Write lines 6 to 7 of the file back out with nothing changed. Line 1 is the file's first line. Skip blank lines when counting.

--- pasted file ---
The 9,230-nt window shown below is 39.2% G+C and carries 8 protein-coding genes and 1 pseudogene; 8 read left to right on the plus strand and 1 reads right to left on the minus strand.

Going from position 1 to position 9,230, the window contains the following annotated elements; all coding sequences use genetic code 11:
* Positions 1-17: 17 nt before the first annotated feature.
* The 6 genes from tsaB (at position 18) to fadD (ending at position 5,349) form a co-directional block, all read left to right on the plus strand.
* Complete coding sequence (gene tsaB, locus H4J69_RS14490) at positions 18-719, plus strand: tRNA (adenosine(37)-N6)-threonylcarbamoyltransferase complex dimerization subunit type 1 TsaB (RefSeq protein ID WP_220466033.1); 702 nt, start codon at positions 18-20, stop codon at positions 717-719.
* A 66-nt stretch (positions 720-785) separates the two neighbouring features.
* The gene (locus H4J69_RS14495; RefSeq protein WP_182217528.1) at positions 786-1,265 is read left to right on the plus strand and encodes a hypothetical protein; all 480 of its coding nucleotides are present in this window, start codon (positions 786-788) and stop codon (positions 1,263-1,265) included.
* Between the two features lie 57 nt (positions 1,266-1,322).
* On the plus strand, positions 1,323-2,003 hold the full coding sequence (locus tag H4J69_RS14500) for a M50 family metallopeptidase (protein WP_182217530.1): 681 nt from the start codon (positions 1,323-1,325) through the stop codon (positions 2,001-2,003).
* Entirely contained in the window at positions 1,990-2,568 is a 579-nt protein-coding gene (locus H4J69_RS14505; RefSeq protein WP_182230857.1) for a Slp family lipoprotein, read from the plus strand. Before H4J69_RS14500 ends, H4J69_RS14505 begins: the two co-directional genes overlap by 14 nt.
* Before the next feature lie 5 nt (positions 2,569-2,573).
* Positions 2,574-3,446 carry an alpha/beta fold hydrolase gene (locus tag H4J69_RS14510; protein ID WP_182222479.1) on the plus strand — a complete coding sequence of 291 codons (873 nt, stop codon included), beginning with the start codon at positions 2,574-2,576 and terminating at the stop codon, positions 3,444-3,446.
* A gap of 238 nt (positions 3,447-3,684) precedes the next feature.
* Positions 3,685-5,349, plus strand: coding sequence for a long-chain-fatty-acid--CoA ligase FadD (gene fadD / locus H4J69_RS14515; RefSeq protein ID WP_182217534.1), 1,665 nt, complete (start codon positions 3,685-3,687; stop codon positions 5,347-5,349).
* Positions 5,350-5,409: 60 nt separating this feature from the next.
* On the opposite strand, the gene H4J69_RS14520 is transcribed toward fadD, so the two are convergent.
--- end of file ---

* A 66-nt stretch (positions 720-785) separates the two neighbouring features.
* The gene (locus H4J69_RS14495; RefSeq protein WP_182217528.1) at positions 786-1,265 is read left to right on the plus strand and encodes a hypothetical protein; all 480 of its coding nucleotides are present in this window, start codon (positions 786-788) and stop codon (positions 1,263-1,265) included.